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 > Your search for posts made by 'wguss' found 16 matches.

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RE: Which fridge would you choose?

We replaced our working Norcold 611 refrigerator with a Vitrifrigo about 1 1/2 years ago. I was tired of worrying about keeping the rig level and since we live on somewhat of a hill, had to put the MH on ramps whenever we were loading it for a trip. We also tend to camp a lot in the mountains and often stop on a grade to photograph scenery or animals for hours. The unit uses the Danfoss compressor and is popular in the boating industry as well as RV. Even though it's the same size as our old Norcold, it has about 1 1/2 cubic feet more of space. Vitrifrigo
wguss 11/17/21 02:51pm Class C Motorhomes
RE: Jackson, WY to Brookings, OR

We did that trip last May. We really enjoy the 12 through the Bitterroots and along the Lochsa River. We started on the 22 out of Jackson and over the Teton Pass. I personally wouldn't go that way again in my class A. It is very steep and I had to gear way down on a two-way road. If I were to leave from Jackson again, I would go south on the 89 to Alpine and then on the 26 to the I-15, north to the I-90 west across Montana to the 12 south and then through Lolo, Montana. I guess it depends on how quickly you need to get to your next destination because we usually then stop at the Powell campground that is right on the 12 and the Lochsa River. The next morning we then cruise along the flat winding route through the Bitterroots along the Lochsa with very little traffic all the way to I-84 and the Columbia River along the Oregon, Washington borders. We usually overnight at Mary Hill campground which is at the intersection of I-84 and the 97. We then take the 97 the next day south to Redmond, Or., to visit friends which would also take you south to Crater Lake or you could stay on the 84 all the way to the coast. I know it sounds convoluted on paper, but it's a beautiful route if you have the time and it has served us well more than I can count over the years. You can also leave out of the north or west entrance of Yellowstone and still make the Powell campground in a day. Bill
wguss 11/16/21 07:57pm Roads and Routes
RE: Dashboard Alternator light

I ran into that exact situation on our last trip out earlier this year. I haven't changed my solar system for years but for the first time my battery light came on when I started the engine. I had the rig plugged in all night so the batteries were topped off and didn't require much charging. I glanced at the volt meter and it was pushing 15 volts! I turned off the engine then thought to look at the voltage coming out of the solar controller and it was 15 volts. I disconnected the current coming from the solar controller and restarted the engine, no light. I shut down the engine, re-connected the solar and waited a few minutes and the voltage from the controller dropped to 14.6 volts. (What's recommended for my AGMS) I re-started the engine (2005 Ford F-53 chassis with V-10) the light stayed off. My first thought was that the controller will equalize the batteries automatically once a month and that was the cause of the high voltage coming out of the controller so I am going with that, but I could be all wet!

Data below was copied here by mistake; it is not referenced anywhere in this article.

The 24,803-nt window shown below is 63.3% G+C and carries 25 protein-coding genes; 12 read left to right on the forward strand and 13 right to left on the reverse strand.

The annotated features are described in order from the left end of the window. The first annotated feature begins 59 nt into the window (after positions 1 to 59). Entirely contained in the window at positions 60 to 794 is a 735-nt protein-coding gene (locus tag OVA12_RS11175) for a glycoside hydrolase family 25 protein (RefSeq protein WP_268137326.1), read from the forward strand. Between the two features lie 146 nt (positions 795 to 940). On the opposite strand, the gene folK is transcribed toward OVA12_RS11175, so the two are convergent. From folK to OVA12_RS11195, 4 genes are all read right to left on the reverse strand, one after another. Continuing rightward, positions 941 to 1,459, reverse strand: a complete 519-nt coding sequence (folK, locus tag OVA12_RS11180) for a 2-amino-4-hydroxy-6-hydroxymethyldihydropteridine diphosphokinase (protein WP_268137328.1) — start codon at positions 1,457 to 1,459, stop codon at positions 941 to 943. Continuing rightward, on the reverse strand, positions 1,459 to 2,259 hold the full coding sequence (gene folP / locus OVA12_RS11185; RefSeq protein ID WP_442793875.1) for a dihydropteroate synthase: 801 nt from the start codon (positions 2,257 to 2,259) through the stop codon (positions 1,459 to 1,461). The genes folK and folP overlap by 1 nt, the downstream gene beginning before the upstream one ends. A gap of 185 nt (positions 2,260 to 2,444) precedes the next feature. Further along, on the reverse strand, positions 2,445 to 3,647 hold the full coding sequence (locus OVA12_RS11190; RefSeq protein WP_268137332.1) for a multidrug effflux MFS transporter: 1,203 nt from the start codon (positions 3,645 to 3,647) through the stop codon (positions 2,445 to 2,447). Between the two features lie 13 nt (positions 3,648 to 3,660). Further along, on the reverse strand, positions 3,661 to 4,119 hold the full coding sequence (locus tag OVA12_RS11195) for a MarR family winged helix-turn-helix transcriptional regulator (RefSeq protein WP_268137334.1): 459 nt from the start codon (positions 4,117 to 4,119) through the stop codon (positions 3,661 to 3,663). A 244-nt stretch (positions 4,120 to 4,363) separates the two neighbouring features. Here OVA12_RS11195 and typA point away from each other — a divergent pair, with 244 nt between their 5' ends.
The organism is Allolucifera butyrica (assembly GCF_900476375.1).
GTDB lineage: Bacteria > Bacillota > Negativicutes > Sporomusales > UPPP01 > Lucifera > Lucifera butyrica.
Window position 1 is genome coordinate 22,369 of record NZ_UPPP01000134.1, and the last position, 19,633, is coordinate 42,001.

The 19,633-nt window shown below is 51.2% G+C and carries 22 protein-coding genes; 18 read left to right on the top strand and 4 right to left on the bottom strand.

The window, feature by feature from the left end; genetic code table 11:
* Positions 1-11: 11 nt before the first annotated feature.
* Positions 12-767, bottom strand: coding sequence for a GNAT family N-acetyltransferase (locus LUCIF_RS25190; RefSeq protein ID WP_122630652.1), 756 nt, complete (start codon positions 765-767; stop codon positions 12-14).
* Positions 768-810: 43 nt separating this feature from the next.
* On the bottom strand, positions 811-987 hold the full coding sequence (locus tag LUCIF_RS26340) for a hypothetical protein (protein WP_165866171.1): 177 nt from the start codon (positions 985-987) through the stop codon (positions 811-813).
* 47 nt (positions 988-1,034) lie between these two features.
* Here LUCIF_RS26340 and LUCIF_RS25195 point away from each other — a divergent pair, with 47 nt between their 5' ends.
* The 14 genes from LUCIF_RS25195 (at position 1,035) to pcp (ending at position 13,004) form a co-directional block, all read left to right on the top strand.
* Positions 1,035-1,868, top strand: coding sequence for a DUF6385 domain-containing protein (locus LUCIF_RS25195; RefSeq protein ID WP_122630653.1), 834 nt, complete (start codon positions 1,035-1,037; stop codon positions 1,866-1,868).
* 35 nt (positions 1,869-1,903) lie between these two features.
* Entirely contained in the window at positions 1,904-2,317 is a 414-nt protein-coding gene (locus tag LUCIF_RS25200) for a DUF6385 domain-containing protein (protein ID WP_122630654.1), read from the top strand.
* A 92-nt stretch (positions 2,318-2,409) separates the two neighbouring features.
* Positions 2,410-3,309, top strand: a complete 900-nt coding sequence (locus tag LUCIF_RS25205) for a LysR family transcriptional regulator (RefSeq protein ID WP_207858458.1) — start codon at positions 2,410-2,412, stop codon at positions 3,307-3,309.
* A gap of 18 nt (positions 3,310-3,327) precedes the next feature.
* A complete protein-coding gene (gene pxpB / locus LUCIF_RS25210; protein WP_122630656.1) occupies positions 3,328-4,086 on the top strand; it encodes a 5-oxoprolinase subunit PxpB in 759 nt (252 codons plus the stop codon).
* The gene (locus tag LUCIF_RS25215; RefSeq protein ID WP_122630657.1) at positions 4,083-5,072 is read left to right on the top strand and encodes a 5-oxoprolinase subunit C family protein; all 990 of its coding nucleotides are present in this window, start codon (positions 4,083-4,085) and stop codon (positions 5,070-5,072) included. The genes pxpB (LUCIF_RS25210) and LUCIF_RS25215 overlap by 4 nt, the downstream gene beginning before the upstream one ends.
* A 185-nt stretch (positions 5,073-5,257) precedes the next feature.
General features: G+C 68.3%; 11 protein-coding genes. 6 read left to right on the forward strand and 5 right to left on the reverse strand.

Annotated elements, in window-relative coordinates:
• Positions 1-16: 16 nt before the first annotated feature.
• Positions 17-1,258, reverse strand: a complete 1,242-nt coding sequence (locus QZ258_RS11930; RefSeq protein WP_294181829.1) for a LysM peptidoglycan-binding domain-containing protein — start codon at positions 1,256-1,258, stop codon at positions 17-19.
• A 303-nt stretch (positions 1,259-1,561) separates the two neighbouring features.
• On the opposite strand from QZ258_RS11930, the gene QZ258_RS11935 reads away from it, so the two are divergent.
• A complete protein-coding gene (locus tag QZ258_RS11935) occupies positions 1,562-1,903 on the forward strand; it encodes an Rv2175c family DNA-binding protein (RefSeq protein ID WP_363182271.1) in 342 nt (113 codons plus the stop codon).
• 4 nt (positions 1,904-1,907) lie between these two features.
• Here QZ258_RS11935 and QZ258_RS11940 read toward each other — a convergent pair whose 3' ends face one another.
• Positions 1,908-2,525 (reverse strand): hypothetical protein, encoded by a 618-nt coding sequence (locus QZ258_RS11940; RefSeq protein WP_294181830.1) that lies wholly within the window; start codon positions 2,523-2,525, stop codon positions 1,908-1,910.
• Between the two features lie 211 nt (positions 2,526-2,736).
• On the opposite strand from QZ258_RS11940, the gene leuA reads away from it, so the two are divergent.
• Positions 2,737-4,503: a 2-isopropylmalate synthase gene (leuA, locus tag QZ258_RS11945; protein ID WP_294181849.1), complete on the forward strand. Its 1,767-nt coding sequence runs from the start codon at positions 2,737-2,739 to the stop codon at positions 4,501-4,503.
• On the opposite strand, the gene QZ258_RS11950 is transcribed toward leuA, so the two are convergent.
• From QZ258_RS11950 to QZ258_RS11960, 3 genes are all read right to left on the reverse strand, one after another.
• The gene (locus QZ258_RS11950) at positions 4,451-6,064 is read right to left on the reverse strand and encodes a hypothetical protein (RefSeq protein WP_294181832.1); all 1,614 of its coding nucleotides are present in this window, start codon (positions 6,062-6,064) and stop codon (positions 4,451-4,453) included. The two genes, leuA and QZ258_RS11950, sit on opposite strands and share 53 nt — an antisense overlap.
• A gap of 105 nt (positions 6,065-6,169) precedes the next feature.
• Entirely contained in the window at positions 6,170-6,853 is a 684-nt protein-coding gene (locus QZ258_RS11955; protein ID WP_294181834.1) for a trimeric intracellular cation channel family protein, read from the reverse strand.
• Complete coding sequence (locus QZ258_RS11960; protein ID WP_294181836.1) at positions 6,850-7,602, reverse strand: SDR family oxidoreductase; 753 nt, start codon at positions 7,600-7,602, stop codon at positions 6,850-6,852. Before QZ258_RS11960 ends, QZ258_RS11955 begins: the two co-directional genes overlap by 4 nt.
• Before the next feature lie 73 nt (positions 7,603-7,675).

wguss 08/07/21 06:57pm Tech Issues
RE: 245/70R 19.5 tires

When my original Goodyears were worn out at 40,000 miles I researched and ended up with Hankook AL11's. I have put 40,000 miles on them, had them rotated once, and they look like they could go another 40,000 miles. I will certainly look at them next time I need tires.
wguss 07/08/21 05:24pm Class A Motorhomes
RE: So Cal to Yellowstone

We make that trip a couple of times a year. It's hard to avoid the I-15 so we push hard the first day to get to cooler temperatures in the higher elevations of Utah. St. George is a nice town but still pretty warm so we push on to Beaver, Utah. There are a couple of nice RV parks there. It's about 500 miles from our house but gets the worst part of the trip out of the way. You can stop earlier at say Cedar City if you choose and still be in a cooler climate for the night. The next day through Salt Lake City turning onto the 89 at Brigham City. From there through Logan and Logan Canyon for a scenic way, stopping overnight at Rendevous Beach campground at Garden City, Ut. The next day you travel along the shore of Bear Lake into Idaho and Wyoming, then drive through the Star Valley and along the Snake River into Jackson, Wy. If you haven't done the Tetons (Yellowstone's southern neighbor) you might want to give it a look. Has an abundance of wildlife plus those magic mountain scenes. This route will get you into Jackson about noon where you can continue up to Yellowstone through the southern entrance if you don't want to explore the Tetons. If you're in more of a hurry, the I-15 to the Idaho 20 will get you into West Yellowstone the fastest.
wguss 06/27/21 06:48pm Roads and Routes
RE: RV Manners Matter

WGUSS you would be in trouble leaving some of these race tracks I go to where there are 500+ RVs and only 1 dump station. Not only is it a long wait but that is one messy dump. I just go on home where I have a connection into the public sewer, its easier there. That would be a mess, especially if all 500 RV's took 45 minutes each. Our trip was 26 days. It would take mighty big holding tanks to last that long!
wguss 06/25/21 03:58pm RV Lifestyle
RE: Canada sizzling!

Here's a blog post from a local weatherman concerning the upcoming weather. Forecast
wguss 06/25/21 12:19pm Around the Campfire
RE: RV Manners Matter